But how long will the rally last?

Despite a rash of scandals and ongoing government investigations, the mutual fund industry and fund investors had reasons for cheer at the close of 2003.

Finally, after three years of misery and financial losses, fund investors were able to open their quarterly statements without cringing. Funds on a broad basis were up substantially. The Dow Jones Industrial average topped 10,000 once again, a little more than 1,000 shy of the all-time high it set in 2000. The S&P 500 was up 28.3% after three consecutive down years. The economic outlook grew brighter. From an investor's outlook, 2003 was a year in which it seemed OK to think things may be getting back to normal.

Overall, it was a somewhat surprising turnaround in a year that started with a war, a recessionary economy and a stubborn, three-year-old bear market. "In a way, it was a wild year. It started out with a lot of fear and loathing," says David Winters, president, CEO and chief investment officer at Franklin Mutual Advisors in Short Hills, N.J. "But what you ended up with was the concerns melding into enthusiasm."

So much enthusiasm, in fact, that it was hard to find any fund sectors about which to complain. Of the 20 domestic stock fund categories followed by Morningstar, for example, only one had a losing year-bear-market funds, which are specifically geared to doing well during market downturns. Everywhere else the returns were in the double digits, led by small-cap and technology funds. On average, domestic stock funds provided a 31.2% return for investors in 2003. Things were also rosy overseas, with diversified emerging market funds leading the way with a 55.6% return on the year.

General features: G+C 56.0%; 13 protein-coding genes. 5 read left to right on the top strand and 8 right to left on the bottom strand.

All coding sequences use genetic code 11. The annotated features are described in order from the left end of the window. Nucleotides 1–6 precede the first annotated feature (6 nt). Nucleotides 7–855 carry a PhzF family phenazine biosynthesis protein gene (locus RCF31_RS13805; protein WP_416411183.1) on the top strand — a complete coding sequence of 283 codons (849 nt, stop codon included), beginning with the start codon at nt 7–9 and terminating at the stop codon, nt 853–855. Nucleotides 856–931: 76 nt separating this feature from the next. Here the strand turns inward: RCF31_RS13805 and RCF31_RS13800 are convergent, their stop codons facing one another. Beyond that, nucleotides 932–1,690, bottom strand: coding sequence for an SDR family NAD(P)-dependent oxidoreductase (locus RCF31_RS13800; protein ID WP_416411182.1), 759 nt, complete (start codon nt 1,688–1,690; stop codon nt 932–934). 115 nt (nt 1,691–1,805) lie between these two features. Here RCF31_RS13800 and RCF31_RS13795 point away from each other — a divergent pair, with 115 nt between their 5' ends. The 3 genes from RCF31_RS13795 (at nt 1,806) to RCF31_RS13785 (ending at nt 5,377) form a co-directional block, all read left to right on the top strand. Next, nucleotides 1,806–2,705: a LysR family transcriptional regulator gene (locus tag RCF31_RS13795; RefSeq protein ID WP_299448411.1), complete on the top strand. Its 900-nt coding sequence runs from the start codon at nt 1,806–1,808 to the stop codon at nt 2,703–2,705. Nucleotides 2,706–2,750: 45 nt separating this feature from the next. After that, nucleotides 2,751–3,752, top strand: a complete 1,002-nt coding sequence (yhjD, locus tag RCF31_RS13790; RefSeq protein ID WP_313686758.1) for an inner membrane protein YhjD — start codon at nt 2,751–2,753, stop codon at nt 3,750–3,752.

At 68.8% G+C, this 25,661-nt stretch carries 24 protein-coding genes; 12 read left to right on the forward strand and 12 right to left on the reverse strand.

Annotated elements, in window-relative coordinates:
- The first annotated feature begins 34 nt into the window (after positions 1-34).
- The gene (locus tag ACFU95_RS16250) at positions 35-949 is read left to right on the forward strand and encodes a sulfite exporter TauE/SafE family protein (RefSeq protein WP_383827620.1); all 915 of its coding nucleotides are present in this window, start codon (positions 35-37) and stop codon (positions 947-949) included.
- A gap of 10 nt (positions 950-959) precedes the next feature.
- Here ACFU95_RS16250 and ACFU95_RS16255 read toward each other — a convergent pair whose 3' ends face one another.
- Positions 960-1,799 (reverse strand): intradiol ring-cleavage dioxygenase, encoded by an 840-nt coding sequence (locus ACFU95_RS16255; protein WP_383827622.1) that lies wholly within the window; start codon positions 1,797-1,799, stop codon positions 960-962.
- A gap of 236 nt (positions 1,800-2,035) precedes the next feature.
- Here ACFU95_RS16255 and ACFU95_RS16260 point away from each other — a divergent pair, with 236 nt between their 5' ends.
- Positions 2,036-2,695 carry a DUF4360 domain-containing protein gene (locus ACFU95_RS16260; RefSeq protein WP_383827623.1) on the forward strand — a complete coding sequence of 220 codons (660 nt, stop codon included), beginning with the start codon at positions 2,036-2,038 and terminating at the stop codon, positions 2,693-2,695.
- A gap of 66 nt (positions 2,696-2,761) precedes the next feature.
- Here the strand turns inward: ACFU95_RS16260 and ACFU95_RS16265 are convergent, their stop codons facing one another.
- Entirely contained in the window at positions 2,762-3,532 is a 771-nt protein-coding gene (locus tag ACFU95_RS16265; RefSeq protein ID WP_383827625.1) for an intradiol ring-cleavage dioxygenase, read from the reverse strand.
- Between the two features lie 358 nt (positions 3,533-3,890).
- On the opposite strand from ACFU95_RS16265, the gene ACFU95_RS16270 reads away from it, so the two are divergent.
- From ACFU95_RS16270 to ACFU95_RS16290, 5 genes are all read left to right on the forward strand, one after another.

Yet for some, the year was almost too good. Observers note that, like a stroke victim learning to walk and talk again, the stock market and the economy had a lot of help in rebounding last year-not the least of which was a hefty offering of low interest rates and tax cuts. While those remedies may have helped the market get off its feet, their effects will diminish over time, leaving some to wonder if the 2003 rebound is sustainable. Looking further down the road, some also worry about whether the piper will eventually have to be paid for the increased government, corporate and consumer debt that grew out of the low-interest-rate environment.

"You could make a strong argument that the combination of U.S. fiscal policy and U.S. monetary policy was a very specific license to speculate," says Ben Inker, director of asset allocation with Grantham, Mayo, Van Otterloo & Co. in Boston. "At some point, there are going to be repercussions."

Those with a more optimistic outlook agree that the government and the Federal Reserve pulled a lot of levers to get the economic engine churning. But they view the actions as stimulus to give the economy momentum it needs to grow on its own.

"Last year we felt was just a very traditional transition between a bear market to a bull market," says Bob Turner, chairman and chief investment officer at Turner Investment Partners in Berwyn, Pa. Turner expects that consumer and corporate spending will carry the economy going forward, as the effects of the artificial stimulus diminish. "Will stocks get a little ahead of themselves prior to that? We'll figure that out," he says. He also feels domestic companies are poised to take advantage of a global economic expansion.

Also upbeat is Bill Fries, portfolio manager of the Thornburg International Value Fund and recently named Morningstar's international manager of the year for 2003. "Right now we're at a point where corporate earnings are going to be the driver," he says. "I think we're still pretty early in the economic recovery, and I think the recovery will broaden."

Fries also feels that strong growth in emerging markets will continue, and that this will benefit both U.S. and European companies. He notes that 2003 saw something of a resurgence in international investing, after several years in which international equities failed as a portfolio diversifier. "As the dollar weakened, there became a new reason to invest internationally and to hold stocks of companies in the U.S. that had significant international holdings," he says.